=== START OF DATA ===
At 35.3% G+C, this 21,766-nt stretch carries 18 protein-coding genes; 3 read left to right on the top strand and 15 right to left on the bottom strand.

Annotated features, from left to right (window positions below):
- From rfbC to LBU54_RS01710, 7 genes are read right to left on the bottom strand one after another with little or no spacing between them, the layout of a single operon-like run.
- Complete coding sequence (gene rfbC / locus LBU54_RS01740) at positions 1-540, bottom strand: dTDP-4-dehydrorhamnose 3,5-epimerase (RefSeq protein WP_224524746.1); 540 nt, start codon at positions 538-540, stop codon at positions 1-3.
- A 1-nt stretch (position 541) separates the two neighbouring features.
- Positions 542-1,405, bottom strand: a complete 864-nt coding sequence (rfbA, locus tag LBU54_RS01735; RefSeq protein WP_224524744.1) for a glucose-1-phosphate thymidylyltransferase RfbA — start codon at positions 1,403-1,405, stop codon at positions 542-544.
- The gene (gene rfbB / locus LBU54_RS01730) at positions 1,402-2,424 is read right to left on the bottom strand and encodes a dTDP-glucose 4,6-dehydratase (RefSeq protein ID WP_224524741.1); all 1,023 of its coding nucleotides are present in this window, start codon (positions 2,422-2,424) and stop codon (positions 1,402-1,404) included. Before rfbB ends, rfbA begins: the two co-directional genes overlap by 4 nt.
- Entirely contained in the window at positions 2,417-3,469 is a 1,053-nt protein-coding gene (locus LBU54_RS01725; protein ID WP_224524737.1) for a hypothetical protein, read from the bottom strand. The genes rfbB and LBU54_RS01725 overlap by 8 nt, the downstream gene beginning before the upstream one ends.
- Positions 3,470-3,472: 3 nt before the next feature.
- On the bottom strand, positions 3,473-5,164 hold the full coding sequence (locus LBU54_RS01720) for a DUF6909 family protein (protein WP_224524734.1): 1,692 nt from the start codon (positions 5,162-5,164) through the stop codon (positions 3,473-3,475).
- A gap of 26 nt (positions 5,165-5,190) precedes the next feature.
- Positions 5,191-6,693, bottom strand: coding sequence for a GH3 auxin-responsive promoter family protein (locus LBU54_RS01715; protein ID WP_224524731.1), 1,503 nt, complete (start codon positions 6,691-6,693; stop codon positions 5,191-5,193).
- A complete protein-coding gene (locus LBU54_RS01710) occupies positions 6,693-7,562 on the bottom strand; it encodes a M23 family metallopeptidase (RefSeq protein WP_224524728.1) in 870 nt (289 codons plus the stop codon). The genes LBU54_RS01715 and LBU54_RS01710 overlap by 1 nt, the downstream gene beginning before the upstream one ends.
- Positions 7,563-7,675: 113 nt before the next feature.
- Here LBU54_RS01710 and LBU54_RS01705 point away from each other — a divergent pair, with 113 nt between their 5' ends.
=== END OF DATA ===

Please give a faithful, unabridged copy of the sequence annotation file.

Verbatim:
At 35.3% G+C, this 21,766-nt stretch carries 18 protein-coding genes; 3 read left to right on the top strand and 15 right to left on the bottom strand.

Annotated features, from left to right (window positions below):
- From rfbC to LBU54_RS01710, 7 genes are read right to left on the bottom strand one after another with little or no spacing between them, the layout of a single operon-like run.
- Complete coding sequence (gene rfbC / locus LBU54_RS01740) at positions 1-540, bottom strand: dTDP-4-dehydrorhamnose 3,5-epimerase (RefSeq protein WP_224524746.1); 540 nt, start codon at positions 538-540, stop codon at positions 1-3.
- A 1-nt stretch (position 541) separates the two neighbouring features.
- Positions 542-1,405, bottom strand: a complete 864-nt coding sequence (rfbA, locus tag LBU54_RS01735; RefSeq protein WP_224524744.1) for a glucose-1-phosphate thymidylyltransferase RfbA — start codon at positions 1,403-1,405, stop codon at positions 542-544.
- The gene (gene rfbB / locus LBU54_RS01730) at positions 1,402-2,424 is read right to left on the bottom strand and encodes a dTDP-glucose 4,6-dehydratase (RefSeq protein ID WP_224524741.1); all 1,023 of its coding nucleotides are present in this window, start codon (positions 2,422-2,424) and stop codon (positions 1,402-1,404) included. Before rfbB ends, rfbA begins: the two co-directional genes overlap by 4 nt.
- Entirely contained in the window at positions 2,417-3,469 is a 1,053-nt protein-coding gene (locus LBU54_RS01725; protein ID WP_224524737.1) for a hypothetical protein, read from the bottom strand. The genes rfbB and LBU54_RS01725 overlap by 8 nt, the downstream gene beginning before the upstream one ends.
- Positions 3,470-3,472: 3 nt before the next feature.
- On the bottom strand, positions 3,473-5,164 hold the full coding sequence (locus LBU54_RS01720) for a DUF6909 family protein (protein WP_224524734.1): 1,692 nt from the start codon (positions 5,162-5,164) through the stop codon (positions 3,473-3,475).
- A gap of 26 nt (positions 5,165-5,190) precedes the next feature.
- Positions 5,191-6,693, bottom strand: coding sequence for a GH3 auxin-responsive promoter family protein (locus LBU54_RS01715; protein ID WP_224524731.1), 1,503 nt, complete (start codon positions 6,691-6,693; stop codon positions 5,191-5,193).
- A complete protein-coding gene (locus LBU54_RS01710) occupies positions 6,693-7,562 on the bottom strand; it encodes a M23 family metallopeptidase (RefSeq protein WP_224524728.1) in 870 nt (289 codons plus the stop codon). The genes LBU54_RS01715 and LBU54_RS01710 overlap by 1 nt, the downstream gene beginning before the upstream one ends.
- Positions 7,563-7,675: 113 nt before the next feature.
- Here LBU54_RS01710 and LBU54_RS01705 point away from each other — a divergent pair, with 113 nt between their 5' ends.